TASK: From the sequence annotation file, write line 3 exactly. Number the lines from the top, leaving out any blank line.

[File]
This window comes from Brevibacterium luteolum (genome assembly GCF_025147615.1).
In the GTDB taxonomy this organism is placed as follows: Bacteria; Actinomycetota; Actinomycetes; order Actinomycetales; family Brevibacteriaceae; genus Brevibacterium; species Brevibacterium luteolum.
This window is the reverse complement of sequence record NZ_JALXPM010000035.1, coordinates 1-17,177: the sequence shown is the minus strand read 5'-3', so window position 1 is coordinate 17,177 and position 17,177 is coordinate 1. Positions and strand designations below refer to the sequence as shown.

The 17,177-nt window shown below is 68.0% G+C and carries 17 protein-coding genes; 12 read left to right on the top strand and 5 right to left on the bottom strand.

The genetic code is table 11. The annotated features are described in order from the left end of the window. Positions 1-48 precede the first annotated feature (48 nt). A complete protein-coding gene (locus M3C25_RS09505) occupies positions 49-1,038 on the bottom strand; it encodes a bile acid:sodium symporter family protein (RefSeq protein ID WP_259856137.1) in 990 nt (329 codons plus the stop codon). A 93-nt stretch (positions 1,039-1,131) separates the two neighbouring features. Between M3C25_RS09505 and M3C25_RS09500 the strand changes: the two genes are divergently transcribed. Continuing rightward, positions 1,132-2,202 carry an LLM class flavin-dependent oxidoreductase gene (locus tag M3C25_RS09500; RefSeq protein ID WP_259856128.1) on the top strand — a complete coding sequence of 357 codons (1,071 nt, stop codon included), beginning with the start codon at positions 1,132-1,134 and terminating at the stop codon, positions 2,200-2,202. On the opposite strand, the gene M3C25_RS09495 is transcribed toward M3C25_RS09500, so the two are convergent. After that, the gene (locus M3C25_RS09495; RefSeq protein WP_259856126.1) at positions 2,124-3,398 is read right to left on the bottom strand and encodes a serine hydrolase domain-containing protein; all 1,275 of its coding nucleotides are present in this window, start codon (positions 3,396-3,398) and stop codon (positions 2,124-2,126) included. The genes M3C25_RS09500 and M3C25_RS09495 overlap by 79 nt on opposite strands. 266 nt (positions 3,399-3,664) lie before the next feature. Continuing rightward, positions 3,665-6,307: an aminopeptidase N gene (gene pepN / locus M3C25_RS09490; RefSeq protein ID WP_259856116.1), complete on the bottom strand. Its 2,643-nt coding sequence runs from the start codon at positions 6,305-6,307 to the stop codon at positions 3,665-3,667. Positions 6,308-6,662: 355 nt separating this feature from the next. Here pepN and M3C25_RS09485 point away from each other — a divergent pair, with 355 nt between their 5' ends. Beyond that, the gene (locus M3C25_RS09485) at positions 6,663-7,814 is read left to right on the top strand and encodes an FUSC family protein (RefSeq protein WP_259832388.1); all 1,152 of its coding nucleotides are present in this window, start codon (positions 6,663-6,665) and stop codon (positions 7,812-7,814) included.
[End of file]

This window is the reverse complement of sequence record NZ_JALXPM010000035.1, coordinates 1-17,177: the sequence shown is the minus strand read 5'-3', so window position 1 is coordinate 17,177 and position 17,177 is coordinate 1. Positions and strand designations below refer to the sequence as shown.